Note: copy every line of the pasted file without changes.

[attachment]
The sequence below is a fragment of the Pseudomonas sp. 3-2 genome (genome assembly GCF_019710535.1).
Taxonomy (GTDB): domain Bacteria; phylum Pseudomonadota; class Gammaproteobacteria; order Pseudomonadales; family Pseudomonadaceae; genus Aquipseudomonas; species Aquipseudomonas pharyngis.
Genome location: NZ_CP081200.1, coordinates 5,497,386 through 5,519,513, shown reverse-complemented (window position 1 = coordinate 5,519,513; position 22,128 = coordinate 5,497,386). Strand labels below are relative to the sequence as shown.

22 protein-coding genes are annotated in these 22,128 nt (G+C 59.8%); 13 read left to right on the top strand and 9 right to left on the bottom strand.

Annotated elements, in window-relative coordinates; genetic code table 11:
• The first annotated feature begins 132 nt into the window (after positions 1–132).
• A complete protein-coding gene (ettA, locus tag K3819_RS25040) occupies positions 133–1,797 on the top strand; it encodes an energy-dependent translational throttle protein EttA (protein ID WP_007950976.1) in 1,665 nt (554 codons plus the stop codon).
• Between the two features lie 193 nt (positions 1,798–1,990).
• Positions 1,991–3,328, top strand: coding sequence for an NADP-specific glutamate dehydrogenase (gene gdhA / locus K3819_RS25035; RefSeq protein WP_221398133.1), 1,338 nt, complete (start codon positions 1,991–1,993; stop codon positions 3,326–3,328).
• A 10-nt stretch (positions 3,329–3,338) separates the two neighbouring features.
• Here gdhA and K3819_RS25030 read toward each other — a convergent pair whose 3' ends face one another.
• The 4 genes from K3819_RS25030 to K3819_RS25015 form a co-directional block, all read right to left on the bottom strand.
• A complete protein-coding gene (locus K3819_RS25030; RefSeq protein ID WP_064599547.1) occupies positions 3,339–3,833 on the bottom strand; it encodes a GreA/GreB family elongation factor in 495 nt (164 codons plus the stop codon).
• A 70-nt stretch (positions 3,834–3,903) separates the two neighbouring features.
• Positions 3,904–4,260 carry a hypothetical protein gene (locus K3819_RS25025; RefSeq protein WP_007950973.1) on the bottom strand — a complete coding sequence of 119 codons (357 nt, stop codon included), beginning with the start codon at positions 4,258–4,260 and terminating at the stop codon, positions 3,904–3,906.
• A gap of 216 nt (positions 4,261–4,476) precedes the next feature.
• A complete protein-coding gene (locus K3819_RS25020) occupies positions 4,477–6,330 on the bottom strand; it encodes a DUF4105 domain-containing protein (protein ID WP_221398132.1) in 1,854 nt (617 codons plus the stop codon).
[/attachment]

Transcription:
The sequence below is a fragment of the Pseudomonas sp. 3-2 genome (genome assembly GCF_019710535.1).
Taxonomy (GTDB): domain Bacteria; phylum Pseudomonadota; class Gammaproteobacteria; order Pseudomonadales; family Pseudomonadaceae; genus Aquipseudomonas; species Aquipseudomonas pharyngis.
Genome location: NZ_CP081200.1, coordinates 5,497,386 through 5,519,513, shown reverse-complemented (window position 1 = coordinate 5,519,513; position 22,128 = coordinate 5,497,386). Strand labels below are relative to the sequence as shown.

22 protein-coding genes are annotated in these 22,128 nt (G+C 59.8%); 13 read left to right on the top strand and 9 right to left on the bottom strand.

Annotated elements, in window-relative coordinates; genetic code table 11:
• The first annotated feature begins 132 nt into the window (after positions 1–132).
• A complete protein-coding gene (ettA, locus tag K3819_RS25040) occupies positions 133–1,797 on the top strand; it encodes an energy-dependent translational throttle protein EttA (protein ID WP_007950976.1) in 1,665 nt (554 codons plus the stop codon).
• Between the two features lie 193 nt (positions 1,798–1,990).
• Positions 1,991–3,328, top strand: coding sequence for an NADP-specific glutamate dehydrogenase (gene gdhA / locus K3819_RS25035; RefSeq protein WP_221398133.1), 1,338 nt, complete (start codon positions 1,991–1,993; stop codon positions 3,326–3,328).
• A 10-nt stretch (positions 3,329–3,338) separates the two neighbouring features.
• Here gdhA and K3819_RS25030 read toward each other — a convergent pair whose 3' ends face one another.
• The 4 genes from K3819_RS25030 to K3819_RS25015 form a co-directional block, all read right to left on the bottom strand.
• A complete protein-coding gene (locus K3819_RS25030; RefSeq protein ID WP_064599547.1) occupies positions 3,339–3,833 on the bottom strand; it encodes a GreA/GreB family elongation factor in 495 nt (164 codons plus the stop codon).
• A 70-nt stretch (positions 3,834–3,903) separates the two neighbouring features.
• Positions 3,904–4,260 carry a hypothetical protein gene (locus K3819_RS25025; RefSeq protein WP_007950973.1) on the bottom strand — a complete coding sequence of 119 codons (357 nt, stop codon included), beginning with the start codon at positions 4,258–4,260 and terminating at the stop codon, positions 3,904–3,906.
• A gap of 216 nt (positions 4,261–4,476) precedes the next feature.
• A complete protein-coding gene (locus K3819_RS25020) occupies positions 4,477–6,330 on the bottom strand; it encodes a DUF4105 domain-containing protein (protein ID WP_221398132.1) in 1,854 nt (617 codons plus the stop codon).